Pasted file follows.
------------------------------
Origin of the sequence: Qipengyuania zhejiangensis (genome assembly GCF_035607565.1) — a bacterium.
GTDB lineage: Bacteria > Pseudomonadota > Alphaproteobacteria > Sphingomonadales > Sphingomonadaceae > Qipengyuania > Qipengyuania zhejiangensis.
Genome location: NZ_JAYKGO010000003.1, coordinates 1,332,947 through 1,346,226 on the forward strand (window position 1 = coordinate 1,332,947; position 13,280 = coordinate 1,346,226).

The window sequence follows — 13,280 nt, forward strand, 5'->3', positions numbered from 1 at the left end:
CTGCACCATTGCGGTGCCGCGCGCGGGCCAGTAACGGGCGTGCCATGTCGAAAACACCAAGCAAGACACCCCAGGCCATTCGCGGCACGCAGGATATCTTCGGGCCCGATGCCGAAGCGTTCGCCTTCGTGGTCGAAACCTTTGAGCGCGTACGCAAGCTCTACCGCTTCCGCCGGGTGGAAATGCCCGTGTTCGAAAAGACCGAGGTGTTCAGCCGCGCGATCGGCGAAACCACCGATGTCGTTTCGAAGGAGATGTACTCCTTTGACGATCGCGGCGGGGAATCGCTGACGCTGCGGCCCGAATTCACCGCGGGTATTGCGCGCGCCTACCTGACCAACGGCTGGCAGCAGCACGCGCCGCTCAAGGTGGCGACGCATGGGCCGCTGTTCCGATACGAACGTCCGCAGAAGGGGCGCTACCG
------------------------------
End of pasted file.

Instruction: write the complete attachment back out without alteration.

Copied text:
Origin of the sequence: Qipengyuania zhejiangensis (genome assembly GCF_035607565.1) — a bacterium.
GTDB lineage: Bacteria > Pseudomonadota > Alphaproteobacteria > Sphingomonadales > Sphingomonadaceae > Qipengyuania > Qipengyuania zhejiangensis.
Genome location: NZ_JAYKGO010000003.1, coordinates 1,332,947 through 1,346,226 on the forward strand (window position 1 = coordinate 1,332,947; position 13,280 = coordinate 1,346,226).

The window sequence follows — 13,280 nt, forward strand, 5'->3', positions numbered from 1 at the left end:
CTGCACCATTGCGGTGCCGCGCGCGGGCCAGTAACGGGCGTGCCATGTCGAAAACACCAAGCAAGACACCCCAGGCCATTCGCGGCACGCAGGATATCTTCGGGCCCGATGCCGAAGCGTTCGCCTTCGTGGTCGAAACCTTTGAGCGCGTACGCAAGCTCTACCGCTTCCGCCGGGTGGAAATGCCCGTGTTCGAAAAGACCGAGGTGTTCAGCCGCGCGATCGGCGAAACCACCGATGTCGTTTCGAAGGAGATGTACTCCTTTGACGATCGCGGCGGGGAATCGCTGACGCTGCGGCCCGAATTCACCGCGGGTATTGCGCGCGCCTACCTGACCAACGGCTGGCAGCAGCACGCGCCGCTCAAGGTGGCGACGCATGGGCCGCTGTTCCGATACGAACGTCCGCAGAAGGGGCGCTACCG